Correction: An earlier version of this story omitted the lime juice from the steps. The recipe has been updated.

Sophia, 7, and Noah Moran, 5, scoop out a watermelon to make Melon Salad With Chilies and Mint. (Toni L. Sandys/The Washington Post)

Melons are delicious summery fruits. They taste great by themselves or in a salad with strawberries, blueberries and almost any other fruit. They also can be cut into shapes — an easy one is the round shape you get when you use a melon baller. (See tip at right for using that tool.) But sometimes it’s fun to prepare a food you like in an unexpected way. The following recipe combines melons with the tartness of lime, the cool flavor of mint and the spice of chili pepper. It’s an interesting twist on a typical fruit salad.

Melon Salad With Chilies and Mint

Working with fresh chili peppers can be challenging for even experienced cooks. The capsaicin oil from the seeds and ribs inside can sting for quite a while if traces of it end up on your hands and face, which is why kid cooks should wear food-safe gloves for the task. Another way to go: Sprinkle in 1/8 teaspoon of crushed red pepper flakes instead.

MAKE AHEAD: For best flavor, the salad can be refrigerated in an airtight container for at least 1 hour and up to 3 hours.

Republished with permission from ChopChop magazine; adapted from a recipe in “Cook Fight,” by Kim Severson and Julia Moskin (HarperCollins, 2012).

The salad was made using a melon baller. The simple tool transforms any kind of melon into spheres, or balls. (Toni L. Sandys/The Washington Post)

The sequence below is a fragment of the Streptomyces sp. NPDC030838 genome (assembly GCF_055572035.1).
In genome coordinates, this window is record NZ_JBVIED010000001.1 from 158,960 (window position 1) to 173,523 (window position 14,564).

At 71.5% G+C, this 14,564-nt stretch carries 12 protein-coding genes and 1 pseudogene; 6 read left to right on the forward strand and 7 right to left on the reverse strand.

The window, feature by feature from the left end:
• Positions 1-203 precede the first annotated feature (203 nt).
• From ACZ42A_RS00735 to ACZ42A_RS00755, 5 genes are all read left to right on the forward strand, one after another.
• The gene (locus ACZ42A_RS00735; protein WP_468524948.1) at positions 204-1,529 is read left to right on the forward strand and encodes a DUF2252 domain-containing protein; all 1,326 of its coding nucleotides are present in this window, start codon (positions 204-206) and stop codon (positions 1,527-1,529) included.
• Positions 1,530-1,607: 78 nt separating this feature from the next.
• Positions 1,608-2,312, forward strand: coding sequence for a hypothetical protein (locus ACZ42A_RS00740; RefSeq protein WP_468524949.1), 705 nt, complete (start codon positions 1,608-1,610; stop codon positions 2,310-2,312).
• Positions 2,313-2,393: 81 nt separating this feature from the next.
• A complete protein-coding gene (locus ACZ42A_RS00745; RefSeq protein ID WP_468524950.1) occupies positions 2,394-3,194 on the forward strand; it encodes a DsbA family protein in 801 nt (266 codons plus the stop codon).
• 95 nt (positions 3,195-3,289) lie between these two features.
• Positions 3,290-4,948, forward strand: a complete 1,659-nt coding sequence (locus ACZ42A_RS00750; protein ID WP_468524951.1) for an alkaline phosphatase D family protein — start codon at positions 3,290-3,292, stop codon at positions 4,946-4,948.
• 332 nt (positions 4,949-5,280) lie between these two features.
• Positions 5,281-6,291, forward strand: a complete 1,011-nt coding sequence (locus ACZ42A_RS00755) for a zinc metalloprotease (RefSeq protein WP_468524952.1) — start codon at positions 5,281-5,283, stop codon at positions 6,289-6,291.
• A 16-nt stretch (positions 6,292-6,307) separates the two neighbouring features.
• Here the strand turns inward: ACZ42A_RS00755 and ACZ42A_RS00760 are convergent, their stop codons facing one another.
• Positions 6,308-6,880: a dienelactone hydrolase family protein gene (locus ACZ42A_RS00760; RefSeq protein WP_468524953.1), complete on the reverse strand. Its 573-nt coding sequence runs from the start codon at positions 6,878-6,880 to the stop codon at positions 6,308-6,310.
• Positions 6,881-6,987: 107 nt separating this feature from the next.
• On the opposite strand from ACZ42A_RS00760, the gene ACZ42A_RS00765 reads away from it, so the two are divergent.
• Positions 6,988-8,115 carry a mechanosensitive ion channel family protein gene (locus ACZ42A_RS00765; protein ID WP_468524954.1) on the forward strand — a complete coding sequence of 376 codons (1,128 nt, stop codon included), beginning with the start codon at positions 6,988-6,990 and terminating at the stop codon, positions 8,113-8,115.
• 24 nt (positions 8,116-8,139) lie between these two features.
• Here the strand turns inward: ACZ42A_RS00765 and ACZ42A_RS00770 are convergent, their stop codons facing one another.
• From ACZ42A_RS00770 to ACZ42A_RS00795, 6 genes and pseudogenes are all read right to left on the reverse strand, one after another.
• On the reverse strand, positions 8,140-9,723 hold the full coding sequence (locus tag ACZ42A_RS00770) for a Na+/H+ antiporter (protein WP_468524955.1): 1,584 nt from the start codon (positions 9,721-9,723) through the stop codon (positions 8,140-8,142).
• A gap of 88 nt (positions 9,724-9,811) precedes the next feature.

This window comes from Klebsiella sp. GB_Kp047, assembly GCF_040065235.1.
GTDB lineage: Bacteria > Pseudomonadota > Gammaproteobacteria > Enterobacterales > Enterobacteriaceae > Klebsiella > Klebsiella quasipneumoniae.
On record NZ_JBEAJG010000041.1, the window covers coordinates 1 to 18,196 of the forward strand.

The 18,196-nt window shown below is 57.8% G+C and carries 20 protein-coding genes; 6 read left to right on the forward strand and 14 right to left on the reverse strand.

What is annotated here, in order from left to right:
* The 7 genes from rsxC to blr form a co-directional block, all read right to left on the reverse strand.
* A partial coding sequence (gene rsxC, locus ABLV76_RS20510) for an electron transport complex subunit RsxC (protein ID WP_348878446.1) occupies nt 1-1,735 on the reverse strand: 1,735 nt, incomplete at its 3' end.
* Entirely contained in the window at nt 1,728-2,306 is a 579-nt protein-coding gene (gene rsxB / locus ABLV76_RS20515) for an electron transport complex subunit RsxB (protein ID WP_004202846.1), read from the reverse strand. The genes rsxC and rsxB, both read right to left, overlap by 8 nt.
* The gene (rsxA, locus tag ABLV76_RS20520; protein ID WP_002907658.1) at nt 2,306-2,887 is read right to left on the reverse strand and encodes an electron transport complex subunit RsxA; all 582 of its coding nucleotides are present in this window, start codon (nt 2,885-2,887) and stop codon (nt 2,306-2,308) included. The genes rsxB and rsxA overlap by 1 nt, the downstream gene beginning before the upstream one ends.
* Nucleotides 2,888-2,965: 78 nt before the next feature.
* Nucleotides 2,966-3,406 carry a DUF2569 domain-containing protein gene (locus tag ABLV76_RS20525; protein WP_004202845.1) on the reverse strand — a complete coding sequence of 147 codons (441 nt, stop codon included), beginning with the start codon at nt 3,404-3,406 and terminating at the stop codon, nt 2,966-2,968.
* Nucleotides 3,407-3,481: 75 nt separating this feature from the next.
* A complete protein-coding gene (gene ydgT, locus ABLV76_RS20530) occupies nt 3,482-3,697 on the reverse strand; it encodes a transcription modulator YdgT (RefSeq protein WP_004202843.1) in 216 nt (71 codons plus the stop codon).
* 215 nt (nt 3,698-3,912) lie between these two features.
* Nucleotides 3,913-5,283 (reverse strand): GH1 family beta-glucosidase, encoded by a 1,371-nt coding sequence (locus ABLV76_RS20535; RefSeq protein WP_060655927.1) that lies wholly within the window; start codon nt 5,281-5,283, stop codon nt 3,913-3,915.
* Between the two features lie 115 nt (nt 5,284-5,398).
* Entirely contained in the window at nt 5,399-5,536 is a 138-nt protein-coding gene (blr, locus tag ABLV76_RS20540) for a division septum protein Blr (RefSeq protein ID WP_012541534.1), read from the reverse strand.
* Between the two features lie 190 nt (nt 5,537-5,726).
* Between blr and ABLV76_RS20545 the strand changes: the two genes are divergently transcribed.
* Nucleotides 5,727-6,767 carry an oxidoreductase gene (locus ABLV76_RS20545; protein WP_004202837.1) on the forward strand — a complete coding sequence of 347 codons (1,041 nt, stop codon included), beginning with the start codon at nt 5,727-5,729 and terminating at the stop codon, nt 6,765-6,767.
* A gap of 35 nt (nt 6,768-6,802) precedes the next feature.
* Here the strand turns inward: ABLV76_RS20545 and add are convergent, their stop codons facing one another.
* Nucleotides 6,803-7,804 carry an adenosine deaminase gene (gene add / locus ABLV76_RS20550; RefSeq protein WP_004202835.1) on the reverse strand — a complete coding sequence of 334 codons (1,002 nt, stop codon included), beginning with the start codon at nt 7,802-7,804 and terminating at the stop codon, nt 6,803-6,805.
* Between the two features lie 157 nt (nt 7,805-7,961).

●Juice from 2 limes (1/4 cup)

●1 small green (serrano or jalapeño) chili pepper, seeded and minced (may substitute 1/8 teaspoon crushed red pepper flakes)

●4 cups melon balls or cubes (from 1 large cantaloupe or honeydew or 1/2 small seedless watermelon)

●10 fresh mint leaves or basil leaves, chopped


●Combine the lime juice, chili pepper, melon balls or cubes and the chopped mint or basil leaves in a mixing bowl. Stir to blend the mixture. Cover and refrigerate for at least 1 hour, and up to 3 hours before serving.

Nutrition | Per serving: 70 calories, 1 g protein, 18 g carbohydrates, 0 g fat, 0 g saturated fat, 0 mg cholesterol, 30 mg sodium, 2 g dietary fiber, 15 g sugar

Recipe tested by Toni L. Sandys; e-mail questions to

Making melon balls

Cut the melon in half (this is a good job for an adult), and slice a small piece from the bottom of each half so that you can steady the halves while you work. For a cantaloupe, scrape out the seeds and discard them. Plunge the edge of the melon baller into the melon, and rotate the edge all the way around to make a perfect sphere, or ball. Put the balls in a bowl. Repeat until you’ve balled up all the usable fruit, then discard the rind — or use it as a container for your finished fruit salad.

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